A Q&A With Architect Joeb Moore

Meet this year's CTC&G Innovator Award recipient.
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Joeb Moore accepts the 2022 CT IDA Innovator Award. Photography by Paul Bickford.

In addition to being a founder of Greenwich architectural and design firm Joeb Moore & Partners, Joeb Moore is adjunct professor of architecture at the Barnard/Columbia undergraduate architecture department and graduate design studio professor/senior critic at Yale School of Architecture. He also is on the board of trustees of the Cultural Landscape Foundation and the Oberlander Prize for Landscape Architecture.

Site Plan Slice House

Site plan of Slice House. Landscape architecture by Kathryn Herman Design.

What advice can you give young people interested in a career in architecture?
Architecture is a social-critical art form. I would suggest starting with the humanities. Expand your interest and curiosity about the history of ideas—from nature to the arts, sciences, crafts and technologies—in all the major cultures around the world. Architecture is not only about the representation, the idea or concept, but also the making of the thing and the physical, material world. We need broad, open thinking and public intellectuals and makers who consider what a civic life and society is and might become. In this sense, we have a lot in common with provocative science fiction writers and sensitive, deep historians. Architects shape the future by understanding the past and present in unexpected ways, and making these visible and felt. In this sense, architects are time-travelers. We do not just shape space, form, material and geometry, but rather historical flows. These invisible flows are our true material or medium. In other words, making the invisible visible.

How has your personal history shaped who you are today?
I have always had a love of art, science and science fiction books and learning—but learning by doing. I remember a game I played in elementary school to learn about the structure of words, sentences, language. The purpose of the game was to string together a series of basic forms (cubes, rectangles, triangles, cylinders) and their bright, primary colors in such a manner as to produce a spatial–visual correspondence with words and sentences. The resultant formal– spatial strings (structures) were understood as analogous to writing and reading a sentence or paragraph. It left a deep impression, although possibly not the one intended. What I really discovered is design and architecture in those primitive, colorful geometric forms. I believe architecture, like dramatic writing, is a relational and deeply situational art. It is in the dialogue and the assemblage of these words, forms and spaces—when precisely crafted and well positioned—that we can produce extraordinarily beautiful, sublime and tragic recognition in the participant.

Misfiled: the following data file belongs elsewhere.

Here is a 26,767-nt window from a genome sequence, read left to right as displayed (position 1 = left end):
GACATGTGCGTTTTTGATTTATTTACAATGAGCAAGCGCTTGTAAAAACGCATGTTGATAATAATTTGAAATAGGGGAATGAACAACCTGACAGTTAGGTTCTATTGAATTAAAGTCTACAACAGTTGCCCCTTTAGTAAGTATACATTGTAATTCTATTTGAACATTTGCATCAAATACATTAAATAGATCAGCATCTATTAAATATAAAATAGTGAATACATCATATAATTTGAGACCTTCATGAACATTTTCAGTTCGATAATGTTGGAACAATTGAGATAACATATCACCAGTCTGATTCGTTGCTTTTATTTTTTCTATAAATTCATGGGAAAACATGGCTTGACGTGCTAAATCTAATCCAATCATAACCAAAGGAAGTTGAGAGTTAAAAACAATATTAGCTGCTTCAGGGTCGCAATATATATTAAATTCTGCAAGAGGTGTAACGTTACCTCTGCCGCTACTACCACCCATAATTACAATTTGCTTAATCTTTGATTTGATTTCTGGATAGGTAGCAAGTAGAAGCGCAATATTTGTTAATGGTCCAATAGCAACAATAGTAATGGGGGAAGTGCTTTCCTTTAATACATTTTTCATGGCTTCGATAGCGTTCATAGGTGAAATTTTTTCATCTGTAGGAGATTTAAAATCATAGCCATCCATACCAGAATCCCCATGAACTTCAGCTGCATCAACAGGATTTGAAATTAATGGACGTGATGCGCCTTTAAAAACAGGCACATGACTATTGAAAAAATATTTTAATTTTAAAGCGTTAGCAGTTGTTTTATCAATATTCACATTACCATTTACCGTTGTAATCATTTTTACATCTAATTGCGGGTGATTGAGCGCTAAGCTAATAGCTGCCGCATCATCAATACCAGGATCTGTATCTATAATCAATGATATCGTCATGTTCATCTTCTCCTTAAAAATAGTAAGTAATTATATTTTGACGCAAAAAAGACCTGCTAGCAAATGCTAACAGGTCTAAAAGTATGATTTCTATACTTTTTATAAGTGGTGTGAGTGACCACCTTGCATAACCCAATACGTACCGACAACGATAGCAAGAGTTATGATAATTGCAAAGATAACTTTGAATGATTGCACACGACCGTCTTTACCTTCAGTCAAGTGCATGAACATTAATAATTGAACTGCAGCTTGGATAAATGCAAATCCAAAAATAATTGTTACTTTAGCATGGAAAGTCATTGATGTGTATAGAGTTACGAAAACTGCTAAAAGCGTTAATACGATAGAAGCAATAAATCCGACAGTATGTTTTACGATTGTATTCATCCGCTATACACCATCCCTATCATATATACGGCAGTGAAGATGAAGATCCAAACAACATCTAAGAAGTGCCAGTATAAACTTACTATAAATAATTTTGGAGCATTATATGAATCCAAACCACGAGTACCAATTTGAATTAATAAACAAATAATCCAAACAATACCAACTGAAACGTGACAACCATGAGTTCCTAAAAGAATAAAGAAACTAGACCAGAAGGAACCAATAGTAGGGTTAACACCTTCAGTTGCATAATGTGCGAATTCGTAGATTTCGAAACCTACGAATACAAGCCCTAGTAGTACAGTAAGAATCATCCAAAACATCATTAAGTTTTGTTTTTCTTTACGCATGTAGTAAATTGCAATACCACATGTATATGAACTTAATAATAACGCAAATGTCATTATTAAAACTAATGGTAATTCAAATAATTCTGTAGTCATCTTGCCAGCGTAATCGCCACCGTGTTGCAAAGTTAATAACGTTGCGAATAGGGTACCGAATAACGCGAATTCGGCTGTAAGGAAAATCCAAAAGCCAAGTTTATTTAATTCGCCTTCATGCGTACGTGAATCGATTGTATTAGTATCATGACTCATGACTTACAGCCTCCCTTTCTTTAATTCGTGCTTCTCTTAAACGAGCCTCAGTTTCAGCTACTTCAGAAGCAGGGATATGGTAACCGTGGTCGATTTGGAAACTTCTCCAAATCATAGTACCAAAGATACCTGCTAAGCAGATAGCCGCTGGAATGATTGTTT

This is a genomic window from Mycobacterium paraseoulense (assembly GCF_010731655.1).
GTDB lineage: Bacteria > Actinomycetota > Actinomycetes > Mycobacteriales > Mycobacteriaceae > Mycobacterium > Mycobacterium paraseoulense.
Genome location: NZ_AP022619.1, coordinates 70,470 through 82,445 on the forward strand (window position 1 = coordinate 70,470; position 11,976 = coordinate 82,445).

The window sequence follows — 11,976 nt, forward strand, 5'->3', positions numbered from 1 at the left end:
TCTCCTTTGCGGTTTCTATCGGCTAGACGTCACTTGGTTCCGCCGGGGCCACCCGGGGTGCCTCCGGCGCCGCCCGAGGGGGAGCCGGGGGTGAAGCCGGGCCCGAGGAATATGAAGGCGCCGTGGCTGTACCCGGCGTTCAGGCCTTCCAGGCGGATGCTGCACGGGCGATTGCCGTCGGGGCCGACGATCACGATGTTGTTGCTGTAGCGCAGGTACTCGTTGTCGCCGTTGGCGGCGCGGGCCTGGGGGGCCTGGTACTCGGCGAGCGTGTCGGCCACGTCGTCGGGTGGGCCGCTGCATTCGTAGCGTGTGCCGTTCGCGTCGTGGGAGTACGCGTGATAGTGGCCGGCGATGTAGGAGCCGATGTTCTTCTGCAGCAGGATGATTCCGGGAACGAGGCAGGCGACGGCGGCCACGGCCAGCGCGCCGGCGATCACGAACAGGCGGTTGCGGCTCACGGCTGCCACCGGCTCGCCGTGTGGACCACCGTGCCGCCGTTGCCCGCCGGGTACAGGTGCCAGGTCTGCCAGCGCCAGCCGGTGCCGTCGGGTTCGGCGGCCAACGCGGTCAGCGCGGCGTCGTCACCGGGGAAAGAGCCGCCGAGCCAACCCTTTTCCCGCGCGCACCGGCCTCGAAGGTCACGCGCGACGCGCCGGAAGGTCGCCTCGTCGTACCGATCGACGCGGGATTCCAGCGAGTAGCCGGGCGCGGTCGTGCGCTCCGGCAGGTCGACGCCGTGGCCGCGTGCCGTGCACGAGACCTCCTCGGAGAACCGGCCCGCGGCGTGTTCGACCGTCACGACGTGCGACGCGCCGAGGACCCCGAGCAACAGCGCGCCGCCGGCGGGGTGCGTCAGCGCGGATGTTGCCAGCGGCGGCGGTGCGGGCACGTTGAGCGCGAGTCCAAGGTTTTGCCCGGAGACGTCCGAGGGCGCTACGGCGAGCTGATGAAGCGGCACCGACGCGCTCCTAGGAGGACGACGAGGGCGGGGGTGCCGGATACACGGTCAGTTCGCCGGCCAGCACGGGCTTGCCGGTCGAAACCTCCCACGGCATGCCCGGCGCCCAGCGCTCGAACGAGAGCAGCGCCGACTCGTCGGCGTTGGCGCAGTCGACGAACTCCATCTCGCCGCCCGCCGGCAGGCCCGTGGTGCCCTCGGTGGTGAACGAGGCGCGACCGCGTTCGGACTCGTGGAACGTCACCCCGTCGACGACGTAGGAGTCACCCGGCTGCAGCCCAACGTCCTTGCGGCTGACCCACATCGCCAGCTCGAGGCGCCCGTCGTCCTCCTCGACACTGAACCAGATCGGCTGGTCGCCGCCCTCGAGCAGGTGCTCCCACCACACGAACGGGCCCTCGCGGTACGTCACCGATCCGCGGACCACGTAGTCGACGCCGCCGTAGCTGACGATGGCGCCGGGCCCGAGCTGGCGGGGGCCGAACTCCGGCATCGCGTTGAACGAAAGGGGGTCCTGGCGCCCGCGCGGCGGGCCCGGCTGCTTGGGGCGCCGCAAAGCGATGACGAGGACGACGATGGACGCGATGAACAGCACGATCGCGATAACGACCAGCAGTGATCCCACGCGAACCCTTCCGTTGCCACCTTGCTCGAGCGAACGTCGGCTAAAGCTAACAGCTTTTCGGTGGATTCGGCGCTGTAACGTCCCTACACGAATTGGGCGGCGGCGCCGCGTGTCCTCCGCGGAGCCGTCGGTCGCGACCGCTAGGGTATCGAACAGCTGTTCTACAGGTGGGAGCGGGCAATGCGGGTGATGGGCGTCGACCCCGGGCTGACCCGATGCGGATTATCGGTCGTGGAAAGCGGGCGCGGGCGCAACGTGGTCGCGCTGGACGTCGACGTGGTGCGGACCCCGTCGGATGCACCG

I realized much later in life that the meaning of the work is in its participant’s experience. It is in these psychic moments of doubt, of paradox, and double meaning that architecture finds its expression as a social and psychological art form. It is in the gaps, in the way words and things are precisely crafted and shaped together from which the power of writing and architecture emerges.

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A model of Slice House. Photography by Paul Bickford.

How do you think the pandemic has influenced the way that people live?
From a design decision point of view, I think our clients turned toward family-oriented spaces inside and outside. They were closer to home and secluded. How it will play out it the long run is still an open and important question.

What makes a house into a home?
Architecture is about people. It is the only art form we live. In my view, the house is a framework for living—for making/shaping a home and a flourishing life. The house is our backdrop and safe space from which we hang our deepest hopes, dreams and fears. A home is less a fixed place or room, but rather an emotional world beyond mere physical space, and a place that helps ground us, keep us connected to ourselves, our family and community. It comforts us and connects us to our past, present and future.

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Moore’s home overlooking the water.

What is your home office like?
I have a loft studio that cantilevers over a lake and river. It is akin to a bridge over running water or a boat floating above with large glass windows that look both up the lake and down the river. My studio desk actually sits between these two water views. It is reminds me every day that we are not above nature and its movement and flow, but in it, an active part of it. During Covid, I had to repeatedly remind myself how special and lucky this site, this home, and this studio space was and remains. I am surrounded by 100 acres of natural wilderness filled with indigenous wildlife. It is truly a relational and ecological experience that has made me more aware and sensitive to how our natural and cultural landscapes are intwined and codependent.

If you were in a different industry, what would it be?

What is your personal creative outlet?
Skiing, dramatic fiction, poetry, travel/ adventure, making and drawing things.

Where do you find design inspiration?
I find inspiration on many fronts—from floating in the stream of powder on a ski slope to artwork that confronts us. I also just find it in the everyday and the silent space or gaps where I stop thinking about all the things to do and just experience the light and play of all the wonder around me.

To view the 2022 CT IDA winners, click here.

The print version of this article appears with the headline: Joeb Moore.